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I'm a Chem. Eng. grad. I did well in my math courses and I really like math. I've started digging for some more to learn on my own. I like applying math but I'm most satisfied when I have a deep understanding of things and a good intuition about it. Given that I have completed 3 calc. courses including multi-variable calc., a course in diff. equations, and linear algebra, what would be good topics to learn next? I'm interested in everything. I especially enjoy trying to prove things myself. I'm intrigued by abstract algebra and complex analysis but is there something I should learn first before jumping to those subjects? Thanks.

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closed as too broad by Najib Idrissi, Adam Hughes, PhoemueX, mixedmath Mar 22 at 23:55

There are either too many possible answers, or good answers would be too long for this format. Please add details to narrow the answer set or to isolate an issue that can be answered in a few paragraphs. If this question can be reworded to fit the rules in the help center, please edit the question.

Abstract algebra might be a nice taste of higher pure mathematics. I would hold off on complex analysis until you've learned some general topology and real analysis (unless you already have!). A common recommendation for Abstract Algebra is Dummit and Foote. –  Ben West Feb 13 '13 at 16:30
@user21154, without pretending to know best,let me tell you I am reading IN Herstein's "Topics in Algebra" without even knowing multi-variable calculus,differential equations or linear algebra. You do not need anything but an open mind to read it.(more precisely, I am in high school). amazon.com/Topics-Algebra-I-N-Herstein/dp/0471010901 –  user60469 Feb 13 '13 at 16:52
Perhaps complex analysis would not give the best initial taste for math, but wouldn't it be the most useful for a Chemical engineer major to know? –  user45150 May 3 '13 at 0:58

2 Answers 2

up vote 3 down vote accepted

One recommendation is to learn how to do proofs (this will be a huge help in all math courses).

For example:

  • Problem-Solving Strategies (Problem Books in Mathematics) Arthur Engel (Author)

  • Problem Solving Through Problems Loren C. Larson (Author)

  • What Is Mathematics? An Elementary Approach to Ideas and Methods Richard Courant (Author), Herbert Robbins (Author), Ian Stewart (Editor)

  • How to Solve It: A New Aspect of Mathematical Method (Princeton Science Library) G. Polya (Author)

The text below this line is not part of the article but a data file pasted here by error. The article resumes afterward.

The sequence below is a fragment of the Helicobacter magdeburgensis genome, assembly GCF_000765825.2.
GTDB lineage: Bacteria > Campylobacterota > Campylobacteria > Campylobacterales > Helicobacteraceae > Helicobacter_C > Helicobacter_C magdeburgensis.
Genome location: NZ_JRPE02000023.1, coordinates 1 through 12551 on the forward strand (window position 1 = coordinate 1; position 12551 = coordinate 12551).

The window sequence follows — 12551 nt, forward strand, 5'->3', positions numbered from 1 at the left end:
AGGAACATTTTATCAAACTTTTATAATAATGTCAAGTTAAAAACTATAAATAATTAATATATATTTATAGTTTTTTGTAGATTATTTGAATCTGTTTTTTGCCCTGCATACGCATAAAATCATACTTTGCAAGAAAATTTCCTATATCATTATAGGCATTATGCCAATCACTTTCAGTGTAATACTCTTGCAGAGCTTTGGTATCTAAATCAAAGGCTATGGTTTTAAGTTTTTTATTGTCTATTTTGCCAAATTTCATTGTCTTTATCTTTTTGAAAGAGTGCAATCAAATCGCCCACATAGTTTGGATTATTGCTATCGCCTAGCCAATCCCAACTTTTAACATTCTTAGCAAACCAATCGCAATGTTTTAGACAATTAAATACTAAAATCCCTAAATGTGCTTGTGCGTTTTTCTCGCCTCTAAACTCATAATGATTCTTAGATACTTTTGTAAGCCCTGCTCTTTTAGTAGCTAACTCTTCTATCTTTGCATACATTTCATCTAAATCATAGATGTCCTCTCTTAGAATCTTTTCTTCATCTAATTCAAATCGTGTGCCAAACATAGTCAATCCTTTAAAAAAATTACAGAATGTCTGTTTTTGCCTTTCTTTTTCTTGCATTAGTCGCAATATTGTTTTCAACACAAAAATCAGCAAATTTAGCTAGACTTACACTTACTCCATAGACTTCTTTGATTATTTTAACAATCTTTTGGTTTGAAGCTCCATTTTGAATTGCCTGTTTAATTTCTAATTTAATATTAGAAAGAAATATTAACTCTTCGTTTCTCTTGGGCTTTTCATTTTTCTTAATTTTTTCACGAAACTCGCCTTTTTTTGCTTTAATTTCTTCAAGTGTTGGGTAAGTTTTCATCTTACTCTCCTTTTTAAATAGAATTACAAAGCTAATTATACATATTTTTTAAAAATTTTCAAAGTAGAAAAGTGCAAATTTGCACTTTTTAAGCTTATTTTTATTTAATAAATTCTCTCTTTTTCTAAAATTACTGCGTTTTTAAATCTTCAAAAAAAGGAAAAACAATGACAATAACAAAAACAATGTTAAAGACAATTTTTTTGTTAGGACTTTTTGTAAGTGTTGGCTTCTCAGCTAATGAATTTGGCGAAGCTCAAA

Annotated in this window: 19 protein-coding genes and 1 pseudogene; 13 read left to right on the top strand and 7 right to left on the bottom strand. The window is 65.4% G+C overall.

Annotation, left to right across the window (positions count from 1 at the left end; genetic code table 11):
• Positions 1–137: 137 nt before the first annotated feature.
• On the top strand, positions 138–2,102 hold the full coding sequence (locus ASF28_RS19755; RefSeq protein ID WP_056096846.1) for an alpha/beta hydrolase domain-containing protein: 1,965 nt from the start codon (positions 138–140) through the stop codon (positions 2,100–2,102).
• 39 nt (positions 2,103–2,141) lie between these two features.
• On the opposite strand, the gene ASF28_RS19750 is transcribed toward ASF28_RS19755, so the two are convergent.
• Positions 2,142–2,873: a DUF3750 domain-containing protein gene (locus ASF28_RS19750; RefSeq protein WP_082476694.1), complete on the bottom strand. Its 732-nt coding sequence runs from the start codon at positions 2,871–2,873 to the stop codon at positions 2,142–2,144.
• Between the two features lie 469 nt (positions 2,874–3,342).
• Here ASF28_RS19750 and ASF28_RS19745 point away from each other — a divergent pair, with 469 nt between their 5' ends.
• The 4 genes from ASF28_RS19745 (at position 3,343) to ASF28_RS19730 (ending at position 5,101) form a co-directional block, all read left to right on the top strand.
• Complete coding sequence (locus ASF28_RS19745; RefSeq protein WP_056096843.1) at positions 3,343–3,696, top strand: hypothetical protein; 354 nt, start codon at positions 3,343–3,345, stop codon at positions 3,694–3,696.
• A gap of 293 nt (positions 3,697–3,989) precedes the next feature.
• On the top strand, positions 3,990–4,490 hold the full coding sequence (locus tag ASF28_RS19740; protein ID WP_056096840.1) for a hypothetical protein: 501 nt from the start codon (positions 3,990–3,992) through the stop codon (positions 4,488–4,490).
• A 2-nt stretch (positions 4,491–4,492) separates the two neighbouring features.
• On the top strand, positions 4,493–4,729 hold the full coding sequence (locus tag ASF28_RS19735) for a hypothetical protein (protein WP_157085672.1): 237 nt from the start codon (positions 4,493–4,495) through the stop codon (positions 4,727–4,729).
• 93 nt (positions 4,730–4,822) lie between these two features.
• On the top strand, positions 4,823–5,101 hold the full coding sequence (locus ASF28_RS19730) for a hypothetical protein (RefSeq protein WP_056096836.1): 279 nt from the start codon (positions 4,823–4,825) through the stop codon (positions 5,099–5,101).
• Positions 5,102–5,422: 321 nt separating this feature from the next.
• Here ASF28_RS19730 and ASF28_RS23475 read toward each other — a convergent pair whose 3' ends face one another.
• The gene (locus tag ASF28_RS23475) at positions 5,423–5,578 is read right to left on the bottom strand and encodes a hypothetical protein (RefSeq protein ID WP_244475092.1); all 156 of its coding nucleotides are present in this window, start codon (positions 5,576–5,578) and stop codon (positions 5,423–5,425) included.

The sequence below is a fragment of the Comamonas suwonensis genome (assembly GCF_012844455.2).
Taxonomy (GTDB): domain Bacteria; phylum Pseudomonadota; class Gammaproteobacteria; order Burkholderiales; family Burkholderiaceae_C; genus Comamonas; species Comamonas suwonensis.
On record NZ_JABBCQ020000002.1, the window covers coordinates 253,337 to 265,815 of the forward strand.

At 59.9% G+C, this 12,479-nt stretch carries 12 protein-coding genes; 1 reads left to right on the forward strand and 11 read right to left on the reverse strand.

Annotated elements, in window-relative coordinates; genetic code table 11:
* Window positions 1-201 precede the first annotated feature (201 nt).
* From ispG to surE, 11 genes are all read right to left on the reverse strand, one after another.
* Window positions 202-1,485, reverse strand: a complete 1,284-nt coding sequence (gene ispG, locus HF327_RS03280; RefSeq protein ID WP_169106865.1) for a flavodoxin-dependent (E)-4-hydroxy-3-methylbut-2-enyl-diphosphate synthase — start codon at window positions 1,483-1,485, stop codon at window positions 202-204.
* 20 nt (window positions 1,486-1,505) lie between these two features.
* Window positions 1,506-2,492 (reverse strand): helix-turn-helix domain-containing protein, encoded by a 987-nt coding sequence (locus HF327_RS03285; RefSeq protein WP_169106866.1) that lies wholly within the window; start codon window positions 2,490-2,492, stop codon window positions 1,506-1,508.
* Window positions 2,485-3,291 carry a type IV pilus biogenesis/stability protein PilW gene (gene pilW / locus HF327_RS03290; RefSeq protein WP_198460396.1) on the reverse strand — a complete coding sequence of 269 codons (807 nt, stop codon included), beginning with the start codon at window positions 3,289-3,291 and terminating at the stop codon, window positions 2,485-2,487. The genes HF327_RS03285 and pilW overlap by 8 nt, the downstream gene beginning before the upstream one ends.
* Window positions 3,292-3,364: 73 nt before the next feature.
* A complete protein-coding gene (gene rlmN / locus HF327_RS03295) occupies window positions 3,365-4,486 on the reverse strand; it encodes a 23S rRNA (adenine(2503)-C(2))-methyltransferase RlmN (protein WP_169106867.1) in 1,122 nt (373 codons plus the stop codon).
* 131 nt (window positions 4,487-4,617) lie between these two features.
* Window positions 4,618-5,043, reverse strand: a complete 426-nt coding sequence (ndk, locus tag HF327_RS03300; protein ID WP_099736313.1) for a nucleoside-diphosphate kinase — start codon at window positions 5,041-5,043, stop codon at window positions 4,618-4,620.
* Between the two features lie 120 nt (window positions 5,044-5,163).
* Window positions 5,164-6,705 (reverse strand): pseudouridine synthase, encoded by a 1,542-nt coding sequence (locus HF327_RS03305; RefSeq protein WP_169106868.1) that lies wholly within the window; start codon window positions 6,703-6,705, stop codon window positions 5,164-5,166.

• How to Think Like a Mathematician: A Companion to Undergraduate Mathematics Kevin Houston (Author)

Also, you might want the answers here: Strategy to improve own knowledge in certain topics?


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Thanks. Oh, I forgot to mention I also took a course in mathematical logic which gave me some exposure to proofs. The link you gave me is helpful. –  user21154 Feb 16 '13 at 4:39
@user21154: you are very welcome! Regards –  Amzoti Feb 16 '13 at 4:42
+1 G. Polya's is a bit old. ;-) –  Babak S. Feb 17 '13 at 14:07
@BabakSorouh: yes, I agree that it is dated, but I actually still find it instructive. I think it is helpful for younger mathematicians to be able to read how well regarded mathematicians think about problem solving. This is a nice write-up. I wish that MSE would somehow publish on this topic as a community effort! Regards –  Amzoti Feb 17 '13 at 17:20
@Amzoti: And that's why it is accepted here. ;-) –  Babak S. Feb 17 '13 at 17:31

If you are interested in the subject in general for its own sake, a wonderful book is Aigner and Ziegler's "Proofs from THE BOOK". The books by William Dunham, e.g. "The mathematical universe", "Journey through genius" are outstanding.

If you want to learn stuff to apply it, go trawl through Open Course Ware, take a look at Coursera. Look at the books from The Trillia Group and the ones they link. The lecture notes by William Chen are very readable. I'm sure searching for "lecture notes" and your specific interest(s) will turn up many more good resources.

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